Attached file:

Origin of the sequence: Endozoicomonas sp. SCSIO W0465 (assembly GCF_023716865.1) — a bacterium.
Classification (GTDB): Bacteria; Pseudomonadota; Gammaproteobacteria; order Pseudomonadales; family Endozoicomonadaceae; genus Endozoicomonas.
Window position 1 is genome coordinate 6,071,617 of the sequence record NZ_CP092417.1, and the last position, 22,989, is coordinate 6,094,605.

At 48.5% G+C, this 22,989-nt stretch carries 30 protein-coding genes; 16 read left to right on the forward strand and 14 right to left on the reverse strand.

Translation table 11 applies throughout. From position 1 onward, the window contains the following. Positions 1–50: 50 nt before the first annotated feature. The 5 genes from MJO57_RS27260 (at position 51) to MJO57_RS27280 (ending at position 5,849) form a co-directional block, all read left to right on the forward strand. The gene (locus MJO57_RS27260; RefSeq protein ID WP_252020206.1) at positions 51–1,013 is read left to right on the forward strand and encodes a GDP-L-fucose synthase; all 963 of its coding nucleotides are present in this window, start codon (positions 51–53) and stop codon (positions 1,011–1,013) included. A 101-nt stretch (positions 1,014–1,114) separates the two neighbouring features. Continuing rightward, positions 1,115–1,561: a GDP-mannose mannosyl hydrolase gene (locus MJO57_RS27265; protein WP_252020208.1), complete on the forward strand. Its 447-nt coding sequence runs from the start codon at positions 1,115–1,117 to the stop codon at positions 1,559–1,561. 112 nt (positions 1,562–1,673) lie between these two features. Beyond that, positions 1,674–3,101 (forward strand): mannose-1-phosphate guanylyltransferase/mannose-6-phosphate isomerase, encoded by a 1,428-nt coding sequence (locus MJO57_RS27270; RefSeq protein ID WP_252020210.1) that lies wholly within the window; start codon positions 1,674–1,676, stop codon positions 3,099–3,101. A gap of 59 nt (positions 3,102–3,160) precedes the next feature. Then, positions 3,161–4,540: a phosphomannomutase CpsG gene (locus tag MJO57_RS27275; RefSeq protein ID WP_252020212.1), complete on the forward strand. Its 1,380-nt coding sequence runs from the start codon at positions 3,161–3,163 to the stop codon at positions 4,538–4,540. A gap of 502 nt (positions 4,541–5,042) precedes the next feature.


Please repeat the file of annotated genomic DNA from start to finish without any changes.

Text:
Origin of the sequence: Endozoicomonas sp. SCSIO W0465 (assembly GCF_023716865.1) — a bacterium.
Classification (GTDB): Bacteria; Pseudomonadota; Gammaproteobacteria; order Pseudomonadales; family Endozoicomonadaceae; genus Endozoicomonas.
Window position 1 is genome coordinate 6,071,617 of the sequence record NZ_CP092417.1, and the last position, 22,989, is coordinate 6,094,605.

At 48.5% G+C, this 22,989-nt stretch carries 30 protein-coding genes; 16 read left to right on the forward strand and 14 right to left on the reverse strand.

Translation table 11 applies throughout. From position 1 onward, the window contains the following. Positions 1–50: 50 nt before the first annotated feature. The 5 genes from MJO57_RS27260 (at position 51) to MJO57_RS27280 (ending at position 5,849) form a co-directional block, all read left to right on the forward strand. The gene (locus MJO57_RS27260; RefSeq protein ID WP_252020206.1) at positions 51–1,013 is read left to right on the forward strand and encodes a GDP-L-fucose synthase; all 963 of its coding nucleotides are present in this window, start codon (positions 51–53) and stop codon (positions 1,011–1,013) included. A 101-nt stretch (positions 1,014–1,114) separates the two neighbouring features. Continuing rightward, positions 1,115–1,561: a GDP-mannose mannosyl hydrolase gene (locus MJO57_RS27265; protein WP_252020208.1), complete on the forward strand. Its 447-nt coding sequence runs from the start codon at positions 1,115–1,117 to the stop codon at positions 1,559–1,561. 112 nt (positions 1,562–1,673) lie between these two features. Beyond that, positions 1,674–3,101 (forward strand): mannose-1-phosphate guanylyltransferase/mannose-6-phosphate isomerase, encoded by a 1,428-nt coding sequence (locus MJO57_RS27270; RefSeq protein ID WP_252020210.1) that lies wholly within the window; start codon positions 1,674–1,676, stop codon positions 3,099–3,101. A gap of 59 nt (positions 3,102–3,160) precedes the next feature. Then, positions 3,161–4,540: a phosphomannomutase CpsG gene (locus tag MJO57_RS27275; RefSeq protein ID WP_252020212.1), complete on the forward strand. Its 1,380-nt coding sequence runs from the start codon at positions 3,161–3,163 to the stop codon at positions 4,538–4,540. A gap of 502 nt (positions 4,541–5,042) precedes the next feature.